Hi guys, I have another question and that comes from my wife.
Why was Adam and eve told not to eat from the tree of knowledge knowing that it would create temptation as this is not free choice? It preempted failure.


@Zaia_Joudo Good question :slight_smile: I would disagree with the premise that the existence of temptation negated free will. I believe, as you can see in the following quotes, that God put the tree in the Garden as a means of helping Adam an Eve to grow in wisdom. By choosing what is good in the face of temptation, they would grow in righteousness. We grow into maturity and righteousness by learning to discern good from evil and choosing good over evil. Obedience and knowledge of God are in fact, connected in Scripture.

Adam and Eve still had free will, but they had to choose whether or not to use that free will to grow in knowledge of God.

Hope that is a helpful perspective :slight_smile:

“Concretely, the tree represented for Adam the choice between submitting to God’s law or pursuing moral autonomy : Fearing the Lord (the beginning of wisdom), or judging for himself what good and evil are. Learning obedience would result in greater wisdom, maturity, and freedom. That is what the serpent tempted Adam and Eve with: “You shall be as gods, knowing good and evil” (Genesis 3:5). That is, you shall judge for yourselves. You will no be in the position of children, having good and evil dictated to you. The serpent tempted Adam and Eve with the prerogatives of autonomous, mature adulthood, before they had learned submission to God—and he tempted them to achieve this by way of disobedience . But it is important to understand that it could have been achieved with obedience as well , without the consequences of sin—and that is the tragedy. Adam and Eve were indeed destined to rule creation. Becoming like gods was not a bad thing or a bad desire. But this was to be achieved in the same way the rule of Jesus was achieved—by submission to God (Philippians 2:8-9).”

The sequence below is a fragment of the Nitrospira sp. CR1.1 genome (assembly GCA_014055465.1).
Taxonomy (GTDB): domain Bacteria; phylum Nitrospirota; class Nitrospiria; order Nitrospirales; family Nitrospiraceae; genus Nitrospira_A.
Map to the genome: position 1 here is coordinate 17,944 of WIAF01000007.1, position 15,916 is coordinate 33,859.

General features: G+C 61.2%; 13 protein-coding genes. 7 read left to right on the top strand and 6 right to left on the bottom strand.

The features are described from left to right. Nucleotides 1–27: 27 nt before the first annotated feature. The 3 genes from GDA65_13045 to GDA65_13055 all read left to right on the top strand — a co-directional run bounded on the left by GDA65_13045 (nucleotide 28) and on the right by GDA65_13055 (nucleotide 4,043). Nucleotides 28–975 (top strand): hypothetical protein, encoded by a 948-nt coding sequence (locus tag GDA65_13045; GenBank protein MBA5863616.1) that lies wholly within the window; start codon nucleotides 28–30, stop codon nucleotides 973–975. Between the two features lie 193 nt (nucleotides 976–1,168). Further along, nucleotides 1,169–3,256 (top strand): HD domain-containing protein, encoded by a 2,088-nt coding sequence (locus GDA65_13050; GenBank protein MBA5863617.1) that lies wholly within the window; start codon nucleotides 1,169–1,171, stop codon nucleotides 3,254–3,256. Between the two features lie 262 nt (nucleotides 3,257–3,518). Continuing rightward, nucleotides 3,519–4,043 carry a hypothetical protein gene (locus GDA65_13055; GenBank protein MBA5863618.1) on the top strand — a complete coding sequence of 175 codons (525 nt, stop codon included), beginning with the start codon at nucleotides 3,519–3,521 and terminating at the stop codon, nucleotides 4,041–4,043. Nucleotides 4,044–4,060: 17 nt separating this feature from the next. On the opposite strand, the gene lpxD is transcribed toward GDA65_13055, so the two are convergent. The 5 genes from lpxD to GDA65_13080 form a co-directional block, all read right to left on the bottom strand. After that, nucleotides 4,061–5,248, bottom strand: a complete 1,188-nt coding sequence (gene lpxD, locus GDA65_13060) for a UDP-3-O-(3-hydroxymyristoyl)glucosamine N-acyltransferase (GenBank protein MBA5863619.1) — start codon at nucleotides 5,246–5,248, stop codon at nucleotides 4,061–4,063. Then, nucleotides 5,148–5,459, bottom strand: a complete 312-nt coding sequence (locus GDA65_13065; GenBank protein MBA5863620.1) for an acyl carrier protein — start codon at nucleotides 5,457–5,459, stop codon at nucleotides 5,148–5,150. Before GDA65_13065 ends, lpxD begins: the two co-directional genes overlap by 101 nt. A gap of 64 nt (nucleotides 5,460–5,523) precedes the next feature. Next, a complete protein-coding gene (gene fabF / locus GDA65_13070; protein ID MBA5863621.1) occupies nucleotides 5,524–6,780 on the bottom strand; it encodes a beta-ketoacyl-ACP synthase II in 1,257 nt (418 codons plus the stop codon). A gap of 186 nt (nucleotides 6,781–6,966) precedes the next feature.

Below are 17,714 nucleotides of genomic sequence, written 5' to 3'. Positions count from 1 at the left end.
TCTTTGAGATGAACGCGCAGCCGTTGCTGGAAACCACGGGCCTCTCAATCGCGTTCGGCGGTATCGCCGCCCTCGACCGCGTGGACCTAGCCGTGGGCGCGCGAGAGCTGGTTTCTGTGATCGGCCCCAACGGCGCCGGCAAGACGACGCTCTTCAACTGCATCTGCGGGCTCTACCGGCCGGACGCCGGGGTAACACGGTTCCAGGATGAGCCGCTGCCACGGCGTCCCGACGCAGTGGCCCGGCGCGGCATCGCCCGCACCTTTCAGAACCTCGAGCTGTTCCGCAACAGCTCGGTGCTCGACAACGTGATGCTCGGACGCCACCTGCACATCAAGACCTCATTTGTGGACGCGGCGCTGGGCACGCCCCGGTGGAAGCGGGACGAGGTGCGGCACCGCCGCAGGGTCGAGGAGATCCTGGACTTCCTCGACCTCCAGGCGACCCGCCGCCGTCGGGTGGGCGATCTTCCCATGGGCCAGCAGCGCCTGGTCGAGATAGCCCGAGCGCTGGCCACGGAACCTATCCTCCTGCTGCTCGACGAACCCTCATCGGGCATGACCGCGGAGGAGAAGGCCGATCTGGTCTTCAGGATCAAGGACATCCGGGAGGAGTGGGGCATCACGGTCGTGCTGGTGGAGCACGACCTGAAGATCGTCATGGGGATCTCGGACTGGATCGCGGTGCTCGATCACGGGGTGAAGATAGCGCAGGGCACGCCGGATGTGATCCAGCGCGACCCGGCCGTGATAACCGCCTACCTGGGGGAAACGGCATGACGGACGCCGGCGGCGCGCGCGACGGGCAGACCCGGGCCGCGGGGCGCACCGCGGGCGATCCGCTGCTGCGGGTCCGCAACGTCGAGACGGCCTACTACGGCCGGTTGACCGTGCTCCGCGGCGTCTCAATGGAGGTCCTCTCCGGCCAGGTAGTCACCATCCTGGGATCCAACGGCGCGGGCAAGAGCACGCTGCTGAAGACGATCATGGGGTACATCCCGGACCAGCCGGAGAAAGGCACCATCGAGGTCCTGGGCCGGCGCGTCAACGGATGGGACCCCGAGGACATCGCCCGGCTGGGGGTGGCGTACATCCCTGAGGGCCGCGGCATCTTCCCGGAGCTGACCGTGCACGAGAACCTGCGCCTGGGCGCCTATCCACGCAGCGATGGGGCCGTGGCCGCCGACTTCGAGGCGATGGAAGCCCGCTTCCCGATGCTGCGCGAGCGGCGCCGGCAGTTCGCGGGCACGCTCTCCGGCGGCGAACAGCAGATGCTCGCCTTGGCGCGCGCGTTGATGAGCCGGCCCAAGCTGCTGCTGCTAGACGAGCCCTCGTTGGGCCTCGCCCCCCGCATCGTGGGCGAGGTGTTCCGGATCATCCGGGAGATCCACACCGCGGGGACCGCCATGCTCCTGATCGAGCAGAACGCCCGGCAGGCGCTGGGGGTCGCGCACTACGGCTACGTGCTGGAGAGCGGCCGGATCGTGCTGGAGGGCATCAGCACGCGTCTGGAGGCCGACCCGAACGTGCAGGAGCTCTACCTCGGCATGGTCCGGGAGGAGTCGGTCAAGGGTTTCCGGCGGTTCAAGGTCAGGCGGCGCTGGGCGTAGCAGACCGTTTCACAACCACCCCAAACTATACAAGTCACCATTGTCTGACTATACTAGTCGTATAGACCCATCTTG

“The tree of knowledge was to lead man to the knowledge of good and evil; and, according to the divine intention, this was to be attained through his not eating of its fruit. This end was to be accomplished, not only by his discerning in the limit imposed by the prohibition the difference between that which accorded with the will of God and that which opposed it, but also by his coming eventually, through obedience to the prohibition, to recognize the fact that all that is opposed to the will of God is an evil to be avoided, and through voluntary resistance to such evil, to the full development of the freedom of choice originally imparted to him into the actual freedom of a deliberate and self-conscious choice of good. By obedience to the divine will he would have attained to a godlike knowledge of good and evil, i.e. to one in accordance with his own likeness to God. He would have detected the evil in the approaching tempter; but instead of yielding to it, he would have resisted it, and thus have made good his own property acquired with consciousness and of his won free-will, and in this way by proper self-determination would gradually have advanced to the possession of the truest liberty.” - Franz Delitch


Hi Sean, that’s great information and helps with giving me a better perspective.
Thanks mate


@Zaia_Joudo Sure thing bro :slight_smile:

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